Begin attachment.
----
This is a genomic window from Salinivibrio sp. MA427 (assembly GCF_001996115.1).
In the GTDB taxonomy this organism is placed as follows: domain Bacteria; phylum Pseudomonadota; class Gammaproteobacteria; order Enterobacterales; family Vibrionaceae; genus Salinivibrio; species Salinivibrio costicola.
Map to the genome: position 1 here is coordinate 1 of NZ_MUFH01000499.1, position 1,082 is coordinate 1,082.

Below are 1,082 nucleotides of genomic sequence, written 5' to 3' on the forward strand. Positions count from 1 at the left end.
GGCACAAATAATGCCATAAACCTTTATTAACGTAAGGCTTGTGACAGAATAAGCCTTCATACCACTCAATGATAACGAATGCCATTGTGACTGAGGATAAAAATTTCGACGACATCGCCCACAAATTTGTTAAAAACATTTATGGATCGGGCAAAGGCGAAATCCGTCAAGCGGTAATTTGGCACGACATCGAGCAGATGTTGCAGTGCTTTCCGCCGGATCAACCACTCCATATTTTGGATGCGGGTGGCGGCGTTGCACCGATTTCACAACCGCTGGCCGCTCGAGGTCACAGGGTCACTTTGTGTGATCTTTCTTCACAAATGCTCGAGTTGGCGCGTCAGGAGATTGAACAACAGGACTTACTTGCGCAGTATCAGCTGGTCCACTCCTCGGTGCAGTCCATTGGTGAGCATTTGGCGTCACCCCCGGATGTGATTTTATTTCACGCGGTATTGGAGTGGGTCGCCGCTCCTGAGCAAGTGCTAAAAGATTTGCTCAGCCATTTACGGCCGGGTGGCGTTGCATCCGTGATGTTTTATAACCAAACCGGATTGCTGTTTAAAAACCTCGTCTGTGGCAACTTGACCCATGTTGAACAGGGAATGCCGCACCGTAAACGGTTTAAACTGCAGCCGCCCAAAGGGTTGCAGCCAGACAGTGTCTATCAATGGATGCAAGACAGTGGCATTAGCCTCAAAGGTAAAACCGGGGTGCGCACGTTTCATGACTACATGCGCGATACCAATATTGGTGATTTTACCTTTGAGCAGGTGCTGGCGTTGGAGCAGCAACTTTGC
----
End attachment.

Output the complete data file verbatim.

This is a genomic window from Salinivibrio sp. MA427 (assembly GCF_001996115.1).
In the GTDB taxonomy this organism is placed as follows: domain Bacteria; phylum Pseudomonadota; class Gammaproteobacteria; order Enterobacterales; family Vibrionaceae; genus Salinivibrio; species Salinivibrio costicola.
Map to the genome: position 1 here is coordinate 1 of NZ_MUFH01000499.1, position 1,082 is coordinate 1,082.

Below are 1,082 nucleotides of genomic sequence, written 5' to 3' on the forward strand. Positions count from 1 at the left end.
GGCACAAATAATGCCATAAACCTTTATTAACGTAAGGCTTGTGACAGAATAAGCCTTCATACCACTCAATGATAACGAATGCCATTGTGACTGAGGATAAAAATTTCGACGACATCGCCCACAAATTTGTTAAAAACATTTATGGATCGGGCAAAGGCGAAATCCGTCAAGCGGTAATTTGGCACGACATCGAGCAGATGTTGCAGTGCTTTCCGCCGGATCAACCACTCCATATTTTGGATGCGGGTGGCGGCGTTGCACCGATTTCACAACCGCTGGCCGCTCGAGGTCACAGGGTCACTTTGTGTGATCTTTCTTCACAAATGCTCGAGTTGGCGCGTCAGGAGATTGAACAACAGGACTTACTTGCGCAGTATCAGCTGGTCCACTCCTCGGTGCAGTCCATTGGTGAGCATTTGGCGTCACCCCCGGATGTGATTTTATTTCACGCGGTATTGGAGTGGGTCGCCGCTCCTGAGCAAGTGCTAAAAGATTTGCTCAGCCATTTACGGCCGGGTGGCGTTGCATCCGTGATGTTTTATAACCAAACCGGATTGCTGTTTAAAAACCTCGTCTGTGGCAACTTGACCCATGTTGAACAGGGAATGCCGCACCGTAAACGGTTTAAACTGCAGCCGCCCAAAGGGTTGCAGCCAGACAGTGTCTATCAATGGATGCAAGACAGTGGCATTAGCCTCAAAGGTAAAACCGGGGTGCGCACGTTTCATGACTACATGCGCGATACCAATATTGGTGATTTTACCTTTGAGCAGGTGCTGGCGTTGGAGCAGCAACTTTGC